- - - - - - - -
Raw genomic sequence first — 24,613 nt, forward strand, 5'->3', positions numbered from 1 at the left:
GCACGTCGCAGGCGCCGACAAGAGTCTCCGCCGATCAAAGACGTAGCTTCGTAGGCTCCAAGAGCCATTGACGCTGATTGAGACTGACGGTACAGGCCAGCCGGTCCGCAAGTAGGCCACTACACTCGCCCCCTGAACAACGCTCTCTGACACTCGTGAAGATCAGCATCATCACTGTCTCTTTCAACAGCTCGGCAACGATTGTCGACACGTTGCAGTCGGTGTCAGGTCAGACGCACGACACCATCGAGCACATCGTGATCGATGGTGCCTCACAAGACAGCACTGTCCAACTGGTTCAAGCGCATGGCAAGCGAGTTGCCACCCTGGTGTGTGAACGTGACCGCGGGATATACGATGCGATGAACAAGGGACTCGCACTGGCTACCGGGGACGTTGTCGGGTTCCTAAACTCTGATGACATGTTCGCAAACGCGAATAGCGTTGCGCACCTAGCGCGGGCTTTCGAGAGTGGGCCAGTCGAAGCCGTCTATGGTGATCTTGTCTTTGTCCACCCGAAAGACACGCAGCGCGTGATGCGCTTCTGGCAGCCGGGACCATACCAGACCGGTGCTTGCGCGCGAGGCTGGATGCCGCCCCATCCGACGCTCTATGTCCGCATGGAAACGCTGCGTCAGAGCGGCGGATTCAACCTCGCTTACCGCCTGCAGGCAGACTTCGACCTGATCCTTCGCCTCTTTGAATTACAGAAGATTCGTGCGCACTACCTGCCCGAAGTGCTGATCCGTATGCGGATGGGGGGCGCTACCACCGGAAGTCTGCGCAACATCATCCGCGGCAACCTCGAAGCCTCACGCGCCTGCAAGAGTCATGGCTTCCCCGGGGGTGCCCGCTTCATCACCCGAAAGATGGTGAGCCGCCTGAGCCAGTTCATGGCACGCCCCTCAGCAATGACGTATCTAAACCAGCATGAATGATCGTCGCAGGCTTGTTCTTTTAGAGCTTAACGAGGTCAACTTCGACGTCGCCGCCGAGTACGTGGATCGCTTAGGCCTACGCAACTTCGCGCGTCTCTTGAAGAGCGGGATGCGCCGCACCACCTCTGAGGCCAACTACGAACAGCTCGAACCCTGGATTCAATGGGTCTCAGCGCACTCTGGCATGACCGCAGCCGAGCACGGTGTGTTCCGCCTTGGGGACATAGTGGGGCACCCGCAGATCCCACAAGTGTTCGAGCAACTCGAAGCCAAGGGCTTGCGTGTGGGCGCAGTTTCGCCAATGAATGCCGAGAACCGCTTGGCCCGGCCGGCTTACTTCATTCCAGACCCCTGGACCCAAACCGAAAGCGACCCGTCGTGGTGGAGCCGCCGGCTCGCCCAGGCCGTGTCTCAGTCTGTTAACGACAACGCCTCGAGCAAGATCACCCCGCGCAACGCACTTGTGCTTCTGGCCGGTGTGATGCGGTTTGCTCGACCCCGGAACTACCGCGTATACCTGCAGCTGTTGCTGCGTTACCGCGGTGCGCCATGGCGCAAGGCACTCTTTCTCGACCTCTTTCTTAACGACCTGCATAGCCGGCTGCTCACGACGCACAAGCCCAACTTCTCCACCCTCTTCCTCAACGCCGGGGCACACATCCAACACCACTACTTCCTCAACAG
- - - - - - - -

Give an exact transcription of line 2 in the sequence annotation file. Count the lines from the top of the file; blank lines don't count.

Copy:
GCACGTCGCAGGCGCCGACAAGAGTCTCCGCCGATCAAAGACGTAGCTTCGTAGGCTCCAAGAGCCATTGACGCTGATTGAGACTGACGGTACAGGCCAGCCGGTCCGCAAGTAGGCCACTACACTCGCCCCCTGAACAACGCTCTCTGACACTCGTGAAGATCAGCATCATCACTGTCTCTTTCAACAGCTCGGCAACGATTGTCGACACGTTGCAGTCGGTGTCAGGTCAGACGCACGACACCATCGAGCACATCGTGATCGATGGTGCCTCACAAGACAGCACTGTCCAACTGGTTCAAGCGCATGGCAAGCGAGTTGCCACCCTGGTGTGTGAACGTGACCGCGGGATATACGATGCGATGAACAAGGGACTCGCACTGGCTACCGGGGACGTTGTCGGGTTCCTAAACTCTGATGACATGTTCGCAAACGCGAATAGCGTTGCGCACCTAGCGCGGGCTTTCGAGAGTGGGCCAGTCGAAGCCGTCTATGGTGATCTTGTCTTTGTCCACCCGAAAGACACGCAGCGCGTGATGCGCTTCTGGCAGCCGGGACCATACCAGACCGGTGCTTGCGCGCGAGGCTGGATGCCGCCCCATCCGACGCTCTATGTCCGCATGGAAACGCTGCGTCAGAGCGGCGGATTCAACCTCGCTTACCGCCTGCAGGCAGACTTCGACCTGATCCTTCGCCTCTTTGAATTACAGAAGATTCGTGCGCACTACCTGCCCGAAGTGCTGATCCGTATGCGGATGGGGGGCGCTACCACCGGAAGTCTGCGCAACATCATCCGCGGCAACCTCGAAGCCTCACGCGCCTGCAAGAGTCATGGCTTCCCCGGGGGTGCCCGCTTCATCACCCGAAAGATGGTGAGCCGCCTGAGCCAGTTCATGGCACGCCCCTCAGCAATGACGTATCTAAACCAGCATGAATGATCGTCGCAGGCTTGTTCTTTTAGAGCTTAACGAGGTCAACTTCGACGTCGCCGCCGAGTACGTGGATCGCTTAGGCCTACGCAACTTCGCGCGTCTCTTGAAGAGCGGGATGCGCCGCACCACCTCTGAGGCCAACTACGAACAGCTCGAACCCTGGATTCAATGGGTCTCAGCGCACTCTGGCATGACCGCAGCCGAGCACGGTGTGTTCCGCCTTGGGGACATAGTGGGGCACCCGCAGATCCCACAAGTGTTCGAGCAACTCGAAGCCAAGGGCTTGCGTGTGGGCGCAGTTTCGCCAATGAATGCCGAGAACCGCTTGGCCCGGCCGGCTTACTTCATTCCAGACCCCTGGACCCAAACCGAAAGCGACCCGTCGTGGTGGAGCCGCCGGCTCGCCCAGGCCGTGTCTCAGTCTGTTAACGACAACGCCTCGAGCAAGATCACCCCGCGCAACGCACTTGTGCTTCTGGCCGGTGTGATGCGGTTTGCTCGACCCCGGAACTACCGCGTATACCTGCAGCTGTTGCTGCGTTACCGCGGTGCGCCATGGCGCAAGGCACTCTTTCTCGACCTCTTTCTTAACGACCTGCATAGCCGGCTGCTCACGACGCACAAGCCCAACTTCTCCACCCTCTTCCTCAACGCCGGGGCACACATCCAACACCACTACTTCCTCAACAG